VERO BEACH, FLORIDA – Cue DJ-style NBA public address announcer: In for-r-r Sa-a-a-a-m Smith this-s-s week, M-A-A-A-A-S!
While MAS has yet to author his first book, let alone pen a hardwood classic like Sam-the-Man’s “Jordan Rules,” he’ll still lace up his old school black Converse high tops and gamely try to fill the NBA info void this week created by Smitty’s prior travel plans.
Though MAS’ hoop career peaked in the eighth grade — when he was a starting guard for his junior high team — and went precipitously downhill thereafter, he has a pretty good idea what Sam would have been writing about this week: some darn good playoffs, 2½ rounds in.
How is MAS finding this postseason exceptional?
Let him count the ways:
■ A plethora (Howard Cosell gave MAS permission to use it) of up-tempo, high-scoring contests — As in the good ol’ Dr. J days, most games saw both clubs racking up well over 100 points — frequently topping 120 — and NOT due to teams playing ole, All-Star Game D, either.
No longer is the NBA low-scoring troglodyte ball — to which point it had deteriorated just a few years ago.
You may enjoy Laimbeer-ball but MAS does not.
Thanks to rule changes and tighter officiating, only fluid, athletic — yet physical — play has been on display in these playoffs.
■ Seven-game series galore — In the opening round, a record FIVE Game 7s were shown over one weekend on the telly. The following Monday, another mark was set: most divorce filings by exasperated wives citing desertion.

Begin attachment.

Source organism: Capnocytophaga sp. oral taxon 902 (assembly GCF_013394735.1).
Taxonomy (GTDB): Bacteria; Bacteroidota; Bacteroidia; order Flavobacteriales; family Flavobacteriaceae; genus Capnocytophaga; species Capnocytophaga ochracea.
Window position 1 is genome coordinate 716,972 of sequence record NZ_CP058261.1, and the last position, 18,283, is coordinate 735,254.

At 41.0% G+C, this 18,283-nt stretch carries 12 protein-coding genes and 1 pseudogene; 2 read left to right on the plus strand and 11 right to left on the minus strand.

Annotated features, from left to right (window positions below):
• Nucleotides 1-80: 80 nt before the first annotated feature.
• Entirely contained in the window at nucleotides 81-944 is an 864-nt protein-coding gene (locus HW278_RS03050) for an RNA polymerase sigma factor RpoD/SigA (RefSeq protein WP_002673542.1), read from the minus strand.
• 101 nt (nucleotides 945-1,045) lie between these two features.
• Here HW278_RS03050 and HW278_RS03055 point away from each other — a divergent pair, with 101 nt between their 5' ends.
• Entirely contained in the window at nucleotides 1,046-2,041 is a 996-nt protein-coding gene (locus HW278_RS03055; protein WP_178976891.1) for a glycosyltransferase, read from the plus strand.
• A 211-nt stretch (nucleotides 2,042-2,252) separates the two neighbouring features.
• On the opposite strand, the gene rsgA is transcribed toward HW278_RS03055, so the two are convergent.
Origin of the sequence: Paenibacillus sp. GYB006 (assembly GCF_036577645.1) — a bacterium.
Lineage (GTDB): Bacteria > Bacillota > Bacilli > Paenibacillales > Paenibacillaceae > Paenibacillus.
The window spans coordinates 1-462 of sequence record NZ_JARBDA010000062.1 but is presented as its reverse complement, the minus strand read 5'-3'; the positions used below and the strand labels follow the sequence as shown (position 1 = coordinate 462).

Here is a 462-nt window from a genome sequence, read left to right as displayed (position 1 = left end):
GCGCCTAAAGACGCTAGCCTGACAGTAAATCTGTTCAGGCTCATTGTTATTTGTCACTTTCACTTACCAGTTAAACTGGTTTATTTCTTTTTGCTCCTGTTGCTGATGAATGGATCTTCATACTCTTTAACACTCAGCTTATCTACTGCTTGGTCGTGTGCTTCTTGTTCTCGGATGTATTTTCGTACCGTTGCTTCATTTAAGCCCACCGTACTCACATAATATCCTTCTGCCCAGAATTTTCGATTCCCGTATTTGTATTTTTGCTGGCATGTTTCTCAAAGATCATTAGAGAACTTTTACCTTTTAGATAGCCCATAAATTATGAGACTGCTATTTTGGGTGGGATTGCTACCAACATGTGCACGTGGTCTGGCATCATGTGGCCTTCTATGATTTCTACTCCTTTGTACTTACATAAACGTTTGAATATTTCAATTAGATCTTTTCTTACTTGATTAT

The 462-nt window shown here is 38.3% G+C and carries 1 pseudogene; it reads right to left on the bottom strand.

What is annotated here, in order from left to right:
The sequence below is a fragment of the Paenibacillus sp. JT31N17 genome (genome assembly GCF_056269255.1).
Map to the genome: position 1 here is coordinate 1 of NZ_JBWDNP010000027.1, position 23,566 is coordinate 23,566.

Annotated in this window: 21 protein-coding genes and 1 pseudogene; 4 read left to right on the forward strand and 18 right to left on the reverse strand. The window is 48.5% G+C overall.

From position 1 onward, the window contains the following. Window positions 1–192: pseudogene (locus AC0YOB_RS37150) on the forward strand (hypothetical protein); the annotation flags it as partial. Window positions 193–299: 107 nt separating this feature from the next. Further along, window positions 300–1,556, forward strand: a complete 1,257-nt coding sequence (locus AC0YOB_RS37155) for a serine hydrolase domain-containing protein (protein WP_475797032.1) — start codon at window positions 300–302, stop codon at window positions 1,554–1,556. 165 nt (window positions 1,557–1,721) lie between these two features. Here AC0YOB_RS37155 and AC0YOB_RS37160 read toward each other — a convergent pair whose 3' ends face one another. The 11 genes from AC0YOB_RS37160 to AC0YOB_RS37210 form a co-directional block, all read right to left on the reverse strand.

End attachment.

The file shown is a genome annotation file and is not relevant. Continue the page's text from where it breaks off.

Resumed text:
■ Slew of kooky comebacks — Among them, in consecutive games of their Western Conference semifinal match-up, Oklahoma City and the Los Angeles Clippers took turns losing after blowing 15-point fourth-quarter leads.
Meanwhile, against Miami in an Eastern match-up, Brooklyn squandered a 15-point bulge with only THREE minutes remaining and was sent home for the season by the Heat.
Leads evaporated faster than MAS’ money in a Phuket hostess bar.
■ Road Warriors — What homecourt advantage? In the first two rounds, the visiting team was victorious 49 percent of the time.
■ Jekyll and Hyde Indiana — This was supposed to be the year the top-seeded Pacers would supplant Miami in the East.
The Pacers are in the Eastern finals again but not after more ups and downs than the Cyclone coaster at Coney Island.
Six times Indiana followed a win with a loss.
The Pacers needed six and seven games to oust postseason Washington and Atlanta, respectively.
And then Indiana failed to hold serve in the Eastern finals with Miami, splitting their opening pair of home contests with the Heat, whom the Pacers now trail three games to one.
Screen legend Claude Rains’ Invisible Man performance has nothing on vanishing Pacers center Roy Hibbert.
■ Miami’s Dwyane Wade succeeding where Ponce de Leon couldn’t — In the early 1500s, the Spanish explorer searched in vain for the Fountain of Youth in South Florida.
Five hundred years later, Wade must have located it.